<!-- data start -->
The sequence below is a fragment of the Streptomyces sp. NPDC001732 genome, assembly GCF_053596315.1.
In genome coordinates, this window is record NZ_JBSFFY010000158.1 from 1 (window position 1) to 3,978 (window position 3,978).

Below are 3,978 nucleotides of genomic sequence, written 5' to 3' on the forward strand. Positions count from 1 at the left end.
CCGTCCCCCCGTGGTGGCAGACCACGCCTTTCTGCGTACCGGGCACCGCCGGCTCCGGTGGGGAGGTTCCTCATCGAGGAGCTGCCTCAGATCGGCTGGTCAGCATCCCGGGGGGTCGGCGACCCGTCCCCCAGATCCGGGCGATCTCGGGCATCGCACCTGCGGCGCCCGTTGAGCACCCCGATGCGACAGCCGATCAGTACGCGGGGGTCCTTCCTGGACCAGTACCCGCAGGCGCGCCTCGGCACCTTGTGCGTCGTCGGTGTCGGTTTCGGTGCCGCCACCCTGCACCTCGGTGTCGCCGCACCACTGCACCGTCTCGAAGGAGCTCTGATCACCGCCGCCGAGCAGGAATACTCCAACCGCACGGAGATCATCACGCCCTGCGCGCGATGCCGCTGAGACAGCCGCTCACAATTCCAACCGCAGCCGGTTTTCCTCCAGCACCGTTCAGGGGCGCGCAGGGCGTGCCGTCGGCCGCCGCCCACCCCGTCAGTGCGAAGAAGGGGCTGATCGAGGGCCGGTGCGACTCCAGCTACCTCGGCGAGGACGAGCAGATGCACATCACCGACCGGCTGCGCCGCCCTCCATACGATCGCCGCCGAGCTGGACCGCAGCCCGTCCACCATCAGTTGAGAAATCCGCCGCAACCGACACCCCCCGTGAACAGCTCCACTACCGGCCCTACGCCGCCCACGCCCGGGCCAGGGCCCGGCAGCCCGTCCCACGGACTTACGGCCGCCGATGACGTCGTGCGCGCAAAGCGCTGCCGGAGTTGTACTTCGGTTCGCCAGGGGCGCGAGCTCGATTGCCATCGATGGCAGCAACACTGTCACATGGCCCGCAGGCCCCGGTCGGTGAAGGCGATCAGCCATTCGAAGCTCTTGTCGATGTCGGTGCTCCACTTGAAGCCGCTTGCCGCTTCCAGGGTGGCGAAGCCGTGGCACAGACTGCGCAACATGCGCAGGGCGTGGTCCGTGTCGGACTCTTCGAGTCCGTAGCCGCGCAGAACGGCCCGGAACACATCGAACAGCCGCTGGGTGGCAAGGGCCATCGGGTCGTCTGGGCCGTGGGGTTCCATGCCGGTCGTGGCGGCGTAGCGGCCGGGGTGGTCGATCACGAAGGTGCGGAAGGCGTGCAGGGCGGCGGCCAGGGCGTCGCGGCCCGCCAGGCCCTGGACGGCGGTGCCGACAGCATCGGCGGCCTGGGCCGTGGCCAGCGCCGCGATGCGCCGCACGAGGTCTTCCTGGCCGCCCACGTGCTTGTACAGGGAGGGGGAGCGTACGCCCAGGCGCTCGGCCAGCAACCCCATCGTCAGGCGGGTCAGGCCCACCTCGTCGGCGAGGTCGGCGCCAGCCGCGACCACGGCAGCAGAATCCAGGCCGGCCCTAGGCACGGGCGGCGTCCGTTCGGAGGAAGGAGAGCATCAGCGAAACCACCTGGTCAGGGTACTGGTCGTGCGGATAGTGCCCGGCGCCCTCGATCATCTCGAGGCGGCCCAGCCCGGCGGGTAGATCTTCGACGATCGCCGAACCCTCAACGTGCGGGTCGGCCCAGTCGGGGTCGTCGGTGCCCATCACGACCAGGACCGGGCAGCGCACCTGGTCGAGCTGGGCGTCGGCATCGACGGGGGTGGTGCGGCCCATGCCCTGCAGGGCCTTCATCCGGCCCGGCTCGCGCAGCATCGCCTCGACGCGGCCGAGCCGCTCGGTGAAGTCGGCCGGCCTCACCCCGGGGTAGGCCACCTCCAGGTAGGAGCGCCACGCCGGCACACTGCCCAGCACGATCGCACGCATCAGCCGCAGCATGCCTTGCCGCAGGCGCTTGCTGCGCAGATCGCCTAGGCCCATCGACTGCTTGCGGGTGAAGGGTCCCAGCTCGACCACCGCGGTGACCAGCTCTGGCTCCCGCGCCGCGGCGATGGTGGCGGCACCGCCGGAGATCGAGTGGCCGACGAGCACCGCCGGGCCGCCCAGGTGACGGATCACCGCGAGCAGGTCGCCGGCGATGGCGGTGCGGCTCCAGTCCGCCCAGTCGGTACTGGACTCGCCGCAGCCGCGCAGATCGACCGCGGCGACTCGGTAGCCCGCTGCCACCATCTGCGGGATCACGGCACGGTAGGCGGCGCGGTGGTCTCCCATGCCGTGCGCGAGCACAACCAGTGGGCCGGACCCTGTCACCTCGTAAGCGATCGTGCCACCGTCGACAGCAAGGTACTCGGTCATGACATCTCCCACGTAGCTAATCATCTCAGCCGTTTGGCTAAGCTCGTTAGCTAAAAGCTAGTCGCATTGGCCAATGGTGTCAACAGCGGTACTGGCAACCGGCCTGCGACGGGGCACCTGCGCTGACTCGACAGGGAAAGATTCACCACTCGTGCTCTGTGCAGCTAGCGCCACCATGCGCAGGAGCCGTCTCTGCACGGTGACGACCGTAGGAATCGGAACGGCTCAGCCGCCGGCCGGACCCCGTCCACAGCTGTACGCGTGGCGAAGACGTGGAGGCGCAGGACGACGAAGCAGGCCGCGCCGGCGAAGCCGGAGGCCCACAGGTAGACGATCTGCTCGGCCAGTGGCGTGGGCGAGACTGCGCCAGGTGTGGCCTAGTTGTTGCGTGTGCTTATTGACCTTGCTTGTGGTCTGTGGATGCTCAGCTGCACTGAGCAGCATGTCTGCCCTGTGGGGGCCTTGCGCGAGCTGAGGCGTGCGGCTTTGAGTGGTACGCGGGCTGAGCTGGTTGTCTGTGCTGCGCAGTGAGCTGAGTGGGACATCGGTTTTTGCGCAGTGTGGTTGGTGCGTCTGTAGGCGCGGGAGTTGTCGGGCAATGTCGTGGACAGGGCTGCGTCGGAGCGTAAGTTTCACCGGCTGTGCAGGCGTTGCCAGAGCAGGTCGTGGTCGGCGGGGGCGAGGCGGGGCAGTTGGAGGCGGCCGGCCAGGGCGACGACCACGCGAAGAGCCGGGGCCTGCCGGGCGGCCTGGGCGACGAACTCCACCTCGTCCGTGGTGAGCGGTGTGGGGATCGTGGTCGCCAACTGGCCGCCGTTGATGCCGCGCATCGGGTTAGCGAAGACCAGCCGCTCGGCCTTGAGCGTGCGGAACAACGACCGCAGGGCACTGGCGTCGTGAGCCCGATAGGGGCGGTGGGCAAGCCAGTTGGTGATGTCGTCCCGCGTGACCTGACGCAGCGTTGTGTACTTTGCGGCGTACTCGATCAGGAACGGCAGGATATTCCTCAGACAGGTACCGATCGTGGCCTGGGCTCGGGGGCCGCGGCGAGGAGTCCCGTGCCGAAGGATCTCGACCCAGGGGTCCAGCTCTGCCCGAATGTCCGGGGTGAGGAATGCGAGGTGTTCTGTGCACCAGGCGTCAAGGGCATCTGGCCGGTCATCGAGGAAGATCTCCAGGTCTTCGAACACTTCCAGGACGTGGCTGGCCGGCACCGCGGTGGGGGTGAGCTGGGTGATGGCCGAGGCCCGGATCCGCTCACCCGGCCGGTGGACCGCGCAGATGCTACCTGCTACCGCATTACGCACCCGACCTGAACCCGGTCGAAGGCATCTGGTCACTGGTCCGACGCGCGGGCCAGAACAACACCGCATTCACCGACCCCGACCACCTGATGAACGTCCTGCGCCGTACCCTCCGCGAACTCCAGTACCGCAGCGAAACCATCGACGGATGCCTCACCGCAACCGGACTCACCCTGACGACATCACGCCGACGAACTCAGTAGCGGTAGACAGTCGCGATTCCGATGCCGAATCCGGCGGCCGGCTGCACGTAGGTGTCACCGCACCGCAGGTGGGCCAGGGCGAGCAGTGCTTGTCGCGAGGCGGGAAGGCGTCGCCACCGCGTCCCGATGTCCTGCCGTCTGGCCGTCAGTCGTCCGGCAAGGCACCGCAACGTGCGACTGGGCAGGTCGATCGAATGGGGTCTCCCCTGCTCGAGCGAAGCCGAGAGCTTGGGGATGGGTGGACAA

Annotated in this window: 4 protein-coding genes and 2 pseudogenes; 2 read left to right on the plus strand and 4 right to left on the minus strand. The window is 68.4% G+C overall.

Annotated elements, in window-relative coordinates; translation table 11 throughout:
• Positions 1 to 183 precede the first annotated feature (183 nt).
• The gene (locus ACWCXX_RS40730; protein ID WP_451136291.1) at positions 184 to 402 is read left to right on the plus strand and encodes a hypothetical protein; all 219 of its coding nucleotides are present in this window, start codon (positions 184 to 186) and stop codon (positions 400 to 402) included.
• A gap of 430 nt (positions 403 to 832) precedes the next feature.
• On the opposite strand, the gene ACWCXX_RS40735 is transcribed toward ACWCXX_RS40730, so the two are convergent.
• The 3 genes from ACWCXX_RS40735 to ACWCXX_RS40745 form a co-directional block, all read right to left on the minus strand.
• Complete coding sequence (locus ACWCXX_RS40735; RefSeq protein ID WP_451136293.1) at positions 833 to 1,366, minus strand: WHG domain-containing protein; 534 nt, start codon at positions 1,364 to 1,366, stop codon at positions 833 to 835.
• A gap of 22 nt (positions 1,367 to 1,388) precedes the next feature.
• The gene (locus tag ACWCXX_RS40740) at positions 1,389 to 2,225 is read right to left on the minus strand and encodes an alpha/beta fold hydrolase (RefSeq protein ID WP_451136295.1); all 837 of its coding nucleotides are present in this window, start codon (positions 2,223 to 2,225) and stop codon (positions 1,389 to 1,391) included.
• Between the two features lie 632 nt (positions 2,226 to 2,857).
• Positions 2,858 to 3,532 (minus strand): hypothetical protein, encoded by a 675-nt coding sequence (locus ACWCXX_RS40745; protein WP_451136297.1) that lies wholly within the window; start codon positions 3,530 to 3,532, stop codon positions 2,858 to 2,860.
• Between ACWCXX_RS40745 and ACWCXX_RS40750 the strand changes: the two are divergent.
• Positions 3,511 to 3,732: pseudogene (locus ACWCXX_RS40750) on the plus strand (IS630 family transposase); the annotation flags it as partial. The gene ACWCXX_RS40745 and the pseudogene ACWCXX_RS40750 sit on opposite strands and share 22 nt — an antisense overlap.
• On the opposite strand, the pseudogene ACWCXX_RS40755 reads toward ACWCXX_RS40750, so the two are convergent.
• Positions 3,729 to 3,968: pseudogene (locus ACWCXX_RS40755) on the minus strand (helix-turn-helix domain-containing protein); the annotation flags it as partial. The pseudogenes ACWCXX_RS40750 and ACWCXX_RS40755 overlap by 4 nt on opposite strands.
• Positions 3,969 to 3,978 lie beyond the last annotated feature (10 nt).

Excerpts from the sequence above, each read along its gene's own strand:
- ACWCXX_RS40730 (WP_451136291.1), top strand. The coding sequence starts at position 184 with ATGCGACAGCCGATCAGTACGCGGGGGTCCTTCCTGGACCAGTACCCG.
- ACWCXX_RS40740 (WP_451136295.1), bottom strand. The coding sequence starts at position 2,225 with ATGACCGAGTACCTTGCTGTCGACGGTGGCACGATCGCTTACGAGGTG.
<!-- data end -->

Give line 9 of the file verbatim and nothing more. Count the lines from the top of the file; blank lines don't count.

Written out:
• A gap of 430 nt (positions 403 to 832) precedes the next feature.